In more detail, referring to FIG. 5, the lower pressure shoe 80 includes a relieved section 86 for receiving a slideable and spring tensioned electrically insulative ribbon block 87 which includes an electrical connecting means 88 for connection to the sealing ribbon 86. At the discharge end of the lower pressure shoe 80 the sealing ribbon 86 is secured to an insulated connector rod 89 which extends above the plane defined by the face of the shoe 80. Accordingly, the longitudinal edges 56 of of the film web 27 held between the respective belts 61 and 62 encounter the sealing ribbon or wire 86 as the belts 61 and 62 advance the film web through the side sealing mechanism 54. The sealing wire 86 is heated by conducting an electrical current through it via the connectors 88 and 89. A spring 91 compressed between the body of the lower shoe 80 and the ribbon block 87 maintains the tension of the sealing wire as it expands and contracts. By slightly diverging the track of the wide belts 62-62 relative to that of the narrow belts 61-61 the portion of the film web secured between the wide belts is pulled away from the remainder of the film web 27 held between the narrow belts 61. The heated wire or sealing ribbon not only creates a seal between the upper and lower longitudinal edges of the film web 27, it also excises and separates the excised portion of the longitudinal edge 56 of the film web. The excised portion of the film web 91 is received and wound about a reel 92 (see FIG. 1) also driven by the side seal motor 52 through a friction clutch (not shown).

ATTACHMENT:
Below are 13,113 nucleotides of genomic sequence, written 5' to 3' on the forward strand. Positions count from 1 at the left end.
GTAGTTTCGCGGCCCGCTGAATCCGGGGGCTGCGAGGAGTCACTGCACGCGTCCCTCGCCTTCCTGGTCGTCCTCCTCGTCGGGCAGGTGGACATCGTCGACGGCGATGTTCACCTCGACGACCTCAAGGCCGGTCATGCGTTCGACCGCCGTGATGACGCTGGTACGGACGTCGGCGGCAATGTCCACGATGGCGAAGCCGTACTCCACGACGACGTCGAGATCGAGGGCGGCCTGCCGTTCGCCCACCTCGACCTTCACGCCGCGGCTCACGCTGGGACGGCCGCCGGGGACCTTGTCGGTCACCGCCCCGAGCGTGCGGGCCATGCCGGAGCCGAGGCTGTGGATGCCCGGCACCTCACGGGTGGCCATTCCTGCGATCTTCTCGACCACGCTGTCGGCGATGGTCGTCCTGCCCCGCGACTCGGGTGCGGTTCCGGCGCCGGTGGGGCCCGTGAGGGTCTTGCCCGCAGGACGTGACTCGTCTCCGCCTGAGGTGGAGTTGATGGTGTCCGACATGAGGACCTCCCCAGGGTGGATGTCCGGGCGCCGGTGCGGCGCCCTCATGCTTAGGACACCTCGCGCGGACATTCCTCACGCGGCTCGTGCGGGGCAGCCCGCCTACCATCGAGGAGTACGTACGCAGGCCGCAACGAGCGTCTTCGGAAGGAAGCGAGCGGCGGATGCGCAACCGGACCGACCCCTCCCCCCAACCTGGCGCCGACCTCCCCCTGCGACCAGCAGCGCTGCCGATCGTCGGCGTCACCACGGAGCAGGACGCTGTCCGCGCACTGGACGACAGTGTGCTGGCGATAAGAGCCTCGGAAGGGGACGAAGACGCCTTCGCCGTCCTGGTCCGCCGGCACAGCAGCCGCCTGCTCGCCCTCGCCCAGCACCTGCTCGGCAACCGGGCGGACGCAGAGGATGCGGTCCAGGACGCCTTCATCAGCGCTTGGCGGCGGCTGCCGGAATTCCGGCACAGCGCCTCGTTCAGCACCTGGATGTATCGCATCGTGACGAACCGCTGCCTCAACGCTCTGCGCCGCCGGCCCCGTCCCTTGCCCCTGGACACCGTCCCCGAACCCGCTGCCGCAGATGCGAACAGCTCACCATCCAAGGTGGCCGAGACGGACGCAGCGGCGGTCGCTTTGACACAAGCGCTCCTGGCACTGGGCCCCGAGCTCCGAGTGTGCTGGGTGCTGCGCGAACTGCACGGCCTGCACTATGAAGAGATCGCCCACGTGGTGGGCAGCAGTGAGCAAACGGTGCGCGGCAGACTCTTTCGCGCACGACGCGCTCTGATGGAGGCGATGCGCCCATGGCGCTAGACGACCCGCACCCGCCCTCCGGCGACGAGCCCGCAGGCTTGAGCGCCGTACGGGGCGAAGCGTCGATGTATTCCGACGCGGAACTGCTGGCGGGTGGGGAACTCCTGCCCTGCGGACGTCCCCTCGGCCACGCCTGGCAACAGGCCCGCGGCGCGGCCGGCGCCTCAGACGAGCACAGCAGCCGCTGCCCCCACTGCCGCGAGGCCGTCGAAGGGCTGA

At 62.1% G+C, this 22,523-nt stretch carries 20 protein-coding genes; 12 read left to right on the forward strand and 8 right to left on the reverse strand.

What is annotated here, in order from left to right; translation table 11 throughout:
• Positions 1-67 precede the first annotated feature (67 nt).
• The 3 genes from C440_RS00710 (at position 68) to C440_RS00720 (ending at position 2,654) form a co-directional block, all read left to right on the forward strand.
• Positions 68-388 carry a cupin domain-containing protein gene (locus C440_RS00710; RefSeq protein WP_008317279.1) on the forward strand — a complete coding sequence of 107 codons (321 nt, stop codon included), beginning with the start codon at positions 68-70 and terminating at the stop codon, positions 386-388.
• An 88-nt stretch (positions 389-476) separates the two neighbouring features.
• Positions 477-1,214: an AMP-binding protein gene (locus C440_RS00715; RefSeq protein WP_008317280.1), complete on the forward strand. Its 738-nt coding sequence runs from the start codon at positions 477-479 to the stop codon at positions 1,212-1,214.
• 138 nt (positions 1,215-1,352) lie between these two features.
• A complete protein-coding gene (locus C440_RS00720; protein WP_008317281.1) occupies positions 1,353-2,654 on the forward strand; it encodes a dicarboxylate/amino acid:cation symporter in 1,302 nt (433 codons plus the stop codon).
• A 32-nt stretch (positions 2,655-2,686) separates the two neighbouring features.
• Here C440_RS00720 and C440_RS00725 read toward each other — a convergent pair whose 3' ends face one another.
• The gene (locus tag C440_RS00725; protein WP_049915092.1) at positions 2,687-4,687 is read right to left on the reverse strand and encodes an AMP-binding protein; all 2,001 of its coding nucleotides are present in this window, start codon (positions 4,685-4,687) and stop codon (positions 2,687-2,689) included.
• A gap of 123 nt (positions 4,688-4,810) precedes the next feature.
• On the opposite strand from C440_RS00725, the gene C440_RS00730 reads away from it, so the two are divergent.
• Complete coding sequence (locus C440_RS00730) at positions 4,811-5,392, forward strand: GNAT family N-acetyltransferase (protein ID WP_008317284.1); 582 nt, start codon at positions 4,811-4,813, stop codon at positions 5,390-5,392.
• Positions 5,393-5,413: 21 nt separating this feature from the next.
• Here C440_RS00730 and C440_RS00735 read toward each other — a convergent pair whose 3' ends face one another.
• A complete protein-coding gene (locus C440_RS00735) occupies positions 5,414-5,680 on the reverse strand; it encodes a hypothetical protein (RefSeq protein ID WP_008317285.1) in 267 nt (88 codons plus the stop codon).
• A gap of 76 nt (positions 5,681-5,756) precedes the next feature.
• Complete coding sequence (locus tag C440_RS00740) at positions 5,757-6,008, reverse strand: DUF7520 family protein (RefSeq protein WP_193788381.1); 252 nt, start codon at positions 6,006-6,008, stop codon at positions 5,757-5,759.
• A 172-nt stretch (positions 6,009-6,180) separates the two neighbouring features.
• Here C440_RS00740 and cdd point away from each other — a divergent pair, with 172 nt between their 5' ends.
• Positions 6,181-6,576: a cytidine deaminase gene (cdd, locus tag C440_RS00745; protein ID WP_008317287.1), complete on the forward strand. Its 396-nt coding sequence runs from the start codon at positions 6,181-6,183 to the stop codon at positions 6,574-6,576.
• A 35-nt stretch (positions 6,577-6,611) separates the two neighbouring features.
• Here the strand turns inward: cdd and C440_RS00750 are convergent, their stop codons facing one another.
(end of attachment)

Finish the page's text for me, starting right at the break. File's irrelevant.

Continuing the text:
A very high integrity seal is provided by the described side sealing mechanism 54 in that the respective belts 61 and 62 do not permit relative lateral movement between the respective longitudinal edges 56 of the folded over film web 27. In particular, the belts travel at exactly the same speed. The compression provided by the leaf spring 85 urging the upper shoe 79 downardly essentially eliminates slippage between the respective surfaces of the film and respective pairs of belts 61 and 62 of the upper and lower shoes.
The side sealing mechanism 54 creates an endless film tube containing the articles being packaged/wrapped/bagged. To complete the packaging/wrapping/bagging of such articles, the ends of each section of the tube enclosing one article must be sealed and severed from the remainder of the tube. This is accomplished by the end seal mechanism 57.